Annan appoints Panel monitoring Liberian sanctions
Annan appoints five-member Panel of Experts monitoring Liberian sanctions
United Nations Secretary-General Kofi Annan today appointed a five-member Panel of Experts to monitor the renewed sanctions regime the Security Council imposed on Liberia after receiving reports that the West African country’s natural resources were not being used to benefit its people.
The latest Panel of Experts comprises Arthur Gregory Blundell of Canada, who will be the chairman, Damien Callamand of France, Caspar Fithen of the United Kingdom, Tommy Garnett of Sierra Leone and Rajiva Bhushan Sinha of India, Mr. Annan said in a letter to the Council.
Last month the Security Council renewed the sanctions it had first imposed on the war-torn country in May 2001 and which now include timber, travel, arms and diamond embargoes. The Council also re-established the Panel of Experts to conduct follow-up assessments of the sanctions and said it would review the measures, with a view to ending them, at the request of President Ellen Johnson-Sirleaf’s new Government.
The Council has welcomed the determination of President Johnson-Sirleaf to meet its conditions and has encouraged her Government to implement reforms, especially in the management of the country’s timber and diamond resources.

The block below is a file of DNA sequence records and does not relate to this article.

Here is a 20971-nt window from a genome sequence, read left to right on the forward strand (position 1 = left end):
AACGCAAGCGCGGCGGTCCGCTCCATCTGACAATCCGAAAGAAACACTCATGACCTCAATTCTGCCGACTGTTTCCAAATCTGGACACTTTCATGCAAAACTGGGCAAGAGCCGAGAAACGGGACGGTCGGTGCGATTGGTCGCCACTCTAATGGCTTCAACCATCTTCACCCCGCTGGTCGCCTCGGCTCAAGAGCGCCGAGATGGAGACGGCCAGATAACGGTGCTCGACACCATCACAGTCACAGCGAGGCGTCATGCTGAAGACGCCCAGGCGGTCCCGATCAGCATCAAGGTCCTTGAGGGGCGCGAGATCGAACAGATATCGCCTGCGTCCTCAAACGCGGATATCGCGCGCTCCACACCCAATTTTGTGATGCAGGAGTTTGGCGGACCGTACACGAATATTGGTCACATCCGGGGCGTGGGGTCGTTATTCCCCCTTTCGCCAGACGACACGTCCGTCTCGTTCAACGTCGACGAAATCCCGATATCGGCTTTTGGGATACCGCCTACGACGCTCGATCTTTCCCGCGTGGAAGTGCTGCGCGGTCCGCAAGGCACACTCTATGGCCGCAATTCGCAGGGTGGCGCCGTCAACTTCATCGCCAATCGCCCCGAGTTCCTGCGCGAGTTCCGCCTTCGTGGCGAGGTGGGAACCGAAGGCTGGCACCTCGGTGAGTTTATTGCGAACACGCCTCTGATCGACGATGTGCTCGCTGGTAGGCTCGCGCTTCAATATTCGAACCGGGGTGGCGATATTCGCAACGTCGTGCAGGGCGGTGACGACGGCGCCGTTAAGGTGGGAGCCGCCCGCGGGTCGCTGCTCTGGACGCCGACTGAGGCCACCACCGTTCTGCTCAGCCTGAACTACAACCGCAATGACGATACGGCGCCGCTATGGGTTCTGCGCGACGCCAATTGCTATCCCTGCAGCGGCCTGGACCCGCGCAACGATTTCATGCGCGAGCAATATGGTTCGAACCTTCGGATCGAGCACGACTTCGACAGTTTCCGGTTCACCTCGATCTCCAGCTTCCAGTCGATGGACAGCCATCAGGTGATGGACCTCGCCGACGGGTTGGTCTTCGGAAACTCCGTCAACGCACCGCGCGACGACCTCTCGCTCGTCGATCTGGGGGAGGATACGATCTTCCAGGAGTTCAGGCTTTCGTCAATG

The Council initially approved the Liberian sanctions after determining that former President Charles Taylor’s Government had helped the rebel Revolutionary United Front (RUF) in Sierra Leone fight against the Government there during the country’s brutal decade-long civil war.
In 2003, citing Liberia’s “active support” of rebel groups which were having a destabilizing effect on West Africa, the Council renewed and expanded the sanctions, and decided the measures would remain in effect until peace was maintained, export transparency was established and the Government controlled the national forests.
A Panel of Experts appointed last July to assess the implementation and impact of the sanctions regime in Liberia noted that the requirements for lifting the embargo on Liberian rough diamonds and timber had not been met. In addition, agreements reached on iron ore exports suggested that Liberians could not rely on their Government or on the international community to protect their interests.
Instead, it said, the country needed transparent business negotiations.